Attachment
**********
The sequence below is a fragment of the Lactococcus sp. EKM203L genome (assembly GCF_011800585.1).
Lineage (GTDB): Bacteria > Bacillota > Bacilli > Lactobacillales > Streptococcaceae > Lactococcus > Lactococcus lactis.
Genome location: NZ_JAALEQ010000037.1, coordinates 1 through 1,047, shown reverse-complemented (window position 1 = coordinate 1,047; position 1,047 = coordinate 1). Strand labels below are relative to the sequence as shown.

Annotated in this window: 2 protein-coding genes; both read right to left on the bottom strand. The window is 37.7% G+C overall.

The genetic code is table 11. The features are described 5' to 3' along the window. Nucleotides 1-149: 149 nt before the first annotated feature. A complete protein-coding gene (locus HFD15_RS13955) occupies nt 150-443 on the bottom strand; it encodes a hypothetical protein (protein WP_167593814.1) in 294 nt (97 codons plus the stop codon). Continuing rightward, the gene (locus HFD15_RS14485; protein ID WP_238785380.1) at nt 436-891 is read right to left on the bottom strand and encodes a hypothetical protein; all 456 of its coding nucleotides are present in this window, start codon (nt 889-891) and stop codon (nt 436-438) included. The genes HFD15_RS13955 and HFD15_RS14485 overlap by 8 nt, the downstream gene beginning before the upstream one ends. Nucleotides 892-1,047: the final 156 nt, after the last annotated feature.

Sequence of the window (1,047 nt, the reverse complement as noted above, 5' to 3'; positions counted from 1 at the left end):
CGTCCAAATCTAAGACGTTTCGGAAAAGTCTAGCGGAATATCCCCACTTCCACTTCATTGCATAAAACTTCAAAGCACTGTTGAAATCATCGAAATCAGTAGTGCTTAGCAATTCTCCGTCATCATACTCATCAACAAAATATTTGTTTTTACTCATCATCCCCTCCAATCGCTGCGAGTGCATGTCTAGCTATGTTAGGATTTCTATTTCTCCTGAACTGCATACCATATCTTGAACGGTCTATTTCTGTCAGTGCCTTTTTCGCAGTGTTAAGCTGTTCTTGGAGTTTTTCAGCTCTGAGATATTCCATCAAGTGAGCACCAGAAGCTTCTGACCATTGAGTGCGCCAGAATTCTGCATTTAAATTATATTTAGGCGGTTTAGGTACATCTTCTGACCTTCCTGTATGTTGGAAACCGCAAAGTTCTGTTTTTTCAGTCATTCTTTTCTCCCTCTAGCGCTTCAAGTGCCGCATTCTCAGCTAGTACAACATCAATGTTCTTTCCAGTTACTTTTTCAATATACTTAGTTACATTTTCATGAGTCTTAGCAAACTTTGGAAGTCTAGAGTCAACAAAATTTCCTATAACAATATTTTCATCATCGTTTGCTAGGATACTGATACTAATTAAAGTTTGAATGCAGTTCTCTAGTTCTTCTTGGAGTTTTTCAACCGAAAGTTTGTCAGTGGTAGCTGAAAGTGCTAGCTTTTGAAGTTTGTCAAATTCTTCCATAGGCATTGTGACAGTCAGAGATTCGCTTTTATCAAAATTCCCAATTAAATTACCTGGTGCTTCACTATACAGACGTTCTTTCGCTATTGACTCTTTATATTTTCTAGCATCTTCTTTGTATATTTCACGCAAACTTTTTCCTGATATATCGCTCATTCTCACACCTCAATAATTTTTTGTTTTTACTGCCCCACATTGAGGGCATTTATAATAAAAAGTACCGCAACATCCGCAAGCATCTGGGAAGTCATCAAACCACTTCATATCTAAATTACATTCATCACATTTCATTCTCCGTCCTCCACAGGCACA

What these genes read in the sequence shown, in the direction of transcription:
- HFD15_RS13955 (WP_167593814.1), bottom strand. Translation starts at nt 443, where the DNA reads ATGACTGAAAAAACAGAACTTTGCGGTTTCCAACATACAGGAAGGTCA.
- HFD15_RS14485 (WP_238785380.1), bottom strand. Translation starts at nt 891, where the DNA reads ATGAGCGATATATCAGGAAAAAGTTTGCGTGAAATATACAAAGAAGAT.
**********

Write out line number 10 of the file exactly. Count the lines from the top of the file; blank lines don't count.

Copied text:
- HFD15_RS14485 (WP_238785380.1), bottom strand. Translation starts at nt 891, where the DNA reads ATGAGCGATATATCAGGAAAAAGTTTGCGTGAAATATACAAAGAAGAT.